Humans shed hair to run faster and longer: Study

Humans shed hair to run faster and longer: Study

For a cool head

This meant that they could run faster for longer and bring home the bacon, the Daily Mail reported. The difference between humans, with their lack of body hair, and other mammals has baffled zoologists for decades, but the new research will help settle the matter, said Dr David Wilkinson of Liverpool John Moores University.

He said: “Most major western art galleries contain paintings or sculptures of the human nude, yet viewed through the eyes of a zoologist rather than an art lover these representations show remarkably odd animals that have lost their body hair and walk upright.

“Our computer model means we can investigate the theory that human body shape is an adaptation which allowed our ancestors to run for long distances in hot conditions.

“It suggests that although the earliest upright humans may well have walked from place to place or run short distances – perhaps to a tree to escape predators -- they could not run long distances to catch their supper. “Humans are unusually sweaty mammals and our results show just how important sweating rates are in allowing long-distance running in the tropics.” The idea that we lost our hair to keep cool on the hot African savannah was first proposed in the 1980s by Professor Peter Wheeler, also of Liverpool John Moores, using a series of mathematical models.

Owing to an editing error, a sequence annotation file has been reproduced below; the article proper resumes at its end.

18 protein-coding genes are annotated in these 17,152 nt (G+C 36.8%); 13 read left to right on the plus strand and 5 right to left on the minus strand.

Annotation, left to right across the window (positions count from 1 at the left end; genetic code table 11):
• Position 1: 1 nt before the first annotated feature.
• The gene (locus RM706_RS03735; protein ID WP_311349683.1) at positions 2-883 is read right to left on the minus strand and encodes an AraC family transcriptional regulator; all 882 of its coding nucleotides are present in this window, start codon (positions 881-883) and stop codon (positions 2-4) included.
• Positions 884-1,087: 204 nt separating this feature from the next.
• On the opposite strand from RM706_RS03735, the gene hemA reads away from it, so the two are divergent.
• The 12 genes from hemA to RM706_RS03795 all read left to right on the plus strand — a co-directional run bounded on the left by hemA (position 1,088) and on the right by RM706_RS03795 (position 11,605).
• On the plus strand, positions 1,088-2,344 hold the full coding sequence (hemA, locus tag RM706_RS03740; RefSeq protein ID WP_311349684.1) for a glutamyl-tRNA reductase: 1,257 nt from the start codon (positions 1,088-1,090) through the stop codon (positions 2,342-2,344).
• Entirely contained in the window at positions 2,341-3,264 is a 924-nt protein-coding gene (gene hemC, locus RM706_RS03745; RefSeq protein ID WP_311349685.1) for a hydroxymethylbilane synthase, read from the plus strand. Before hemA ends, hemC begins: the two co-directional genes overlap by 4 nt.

However, his calculations were done on a programmable electronic calculator which was not sophisticated enough to take into account the impact of running on early humans’ thermal ecology.

According to the fossil record, humans began to walk on two legs some four million years ago, but they cannot say when we first started to lose hair as it doesn’t fossilise. Dr Wilkinson estimates that it was probably around three million years ago, when public lice were first thought to have appeared.

To get a definitive date for when we started becoming smooth skinned, we would need to find one of our ancestors buried in volcanic ash, which is known to preserve hair, he explained.